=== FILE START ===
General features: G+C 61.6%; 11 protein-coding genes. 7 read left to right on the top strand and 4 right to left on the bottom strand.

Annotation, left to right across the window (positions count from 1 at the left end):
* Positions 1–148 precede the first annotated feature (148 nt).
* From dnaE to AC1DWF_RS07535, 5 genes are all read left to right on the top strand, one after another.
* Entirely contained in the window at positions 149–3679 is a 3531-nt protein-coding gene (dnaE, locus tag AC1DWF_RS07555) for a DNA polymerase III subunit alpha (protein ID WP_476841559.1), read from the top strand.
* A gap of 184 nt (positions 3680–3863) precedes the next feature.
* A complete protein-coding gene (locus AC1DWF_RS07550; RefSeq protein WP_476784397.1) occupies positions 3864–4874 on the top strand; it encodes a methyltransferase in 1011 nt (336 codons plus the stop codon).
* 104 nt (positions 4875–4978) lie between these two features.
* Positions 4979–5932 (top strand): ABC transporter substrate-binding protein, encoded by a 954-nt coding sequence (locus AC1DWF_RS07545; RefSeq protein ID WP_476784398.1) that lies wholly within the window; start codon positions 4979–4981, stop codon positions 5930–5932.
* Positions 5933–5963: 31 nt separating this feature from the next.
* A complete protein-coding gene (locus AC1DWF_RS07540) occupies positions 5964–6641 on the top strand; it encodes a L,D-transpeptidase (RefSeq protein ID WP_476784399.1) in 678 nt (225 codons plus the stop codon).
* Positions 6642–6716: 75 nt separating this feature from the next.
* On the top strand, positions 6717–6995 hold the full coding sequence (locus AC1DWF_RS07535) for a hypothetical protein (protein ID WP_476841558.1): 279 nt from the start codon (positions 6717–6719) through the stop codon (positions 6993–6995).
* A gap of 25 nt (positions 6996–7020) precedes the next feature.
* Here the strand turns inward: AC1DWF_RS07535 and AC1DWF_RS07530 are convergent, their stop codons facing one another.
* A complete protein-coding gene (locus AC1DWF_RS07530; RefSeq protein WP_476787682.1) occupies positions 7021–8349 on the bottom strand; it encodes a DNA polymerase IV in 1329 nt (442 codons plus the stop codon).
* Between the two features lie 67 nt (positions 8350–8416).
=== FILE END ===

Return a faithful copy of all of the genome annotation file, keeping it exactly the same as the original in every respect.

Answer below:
General features: G+C 61.6%; 11 protein-coding genes. 7 read left to right on the top strand and 4 right to left on the bottom strand.

Annotation, left to right across the window (positions count from 1 at the left end):
* Positions 1–148 precede the first annotated feature (148 nt).
* From dnaE to AC1DWF_RS07535, 5 genes are all read left to right on the top strand, one after another.
* Entirely contained in the window at positions 149–3679 is a 3531-nt protein-coding gene (dnaE, locus tag AC1DWF_RS07555) for a DNA polymerase III subunit alpha (protein ID WP_476841559.1), read from the top strand.
* A gap of 184 nt (positions 3680–3863) precedes the next feature.
* A complete protein-coding gene (locus AC1DWF_RS07550; RefSeq protein WP_476784397.1) occupies positions 3864–4874 on the top strand; it encodes a methyltransferase in 1011 nt (336 codons plus the stop codon).
* 104 nt (positions 4875–4978) lie between these two features.
* Positions 4979–5932 (top strand): ABC transporter substrate-binding protein, encoded by a 954-nt coding sequence (locus AC1DWF_RS07545; RefSeq protein ID WP_476784398.1) that lies wholly within the window; start codon positions 4979–4981, stop codon positions 5930–5932.
* Positions 5933–5963: 31 nt separating this feature from the next.
* A complete protein-coding gene (locus AC1DWF_RS07540) occupies positions 5964–6641 on the top strand; it encodes a L,D-transpeptidase (RefSeq protein ID WP_476784399.1) in 678 nt (225 codons plus the stop codon).
* Positions 6642–6716: 75 nt separating this feature from the next.
* On the top strand, positions 6717–6995 hold the full coding sequence (locus AC1DWF_RS07535) for a hypothetical protein (protein ID WP_476841558.1): 279 nt from the start codon (positions 6717–6719) through the stop codon (positions 6993–6995).
* A gap of 25 nt (positions 6996–7020) precedes the next feature.
* Here the strand turns inward: AC1DWF_RS07535 and AC1DWF_RS07530 are convergent, their stop codons facing one another.
* A complete protein-coding gene (locus AC1DWF_RS07530; RefSeq protein WP_476787682.1) occupies positions 7021–8349 on the bottom strand; it encodes a DNA polymerase IV in 1329 nt (442 codons plus the stop codon).
* Between the two features lie 67 nt (positions 8350–8416).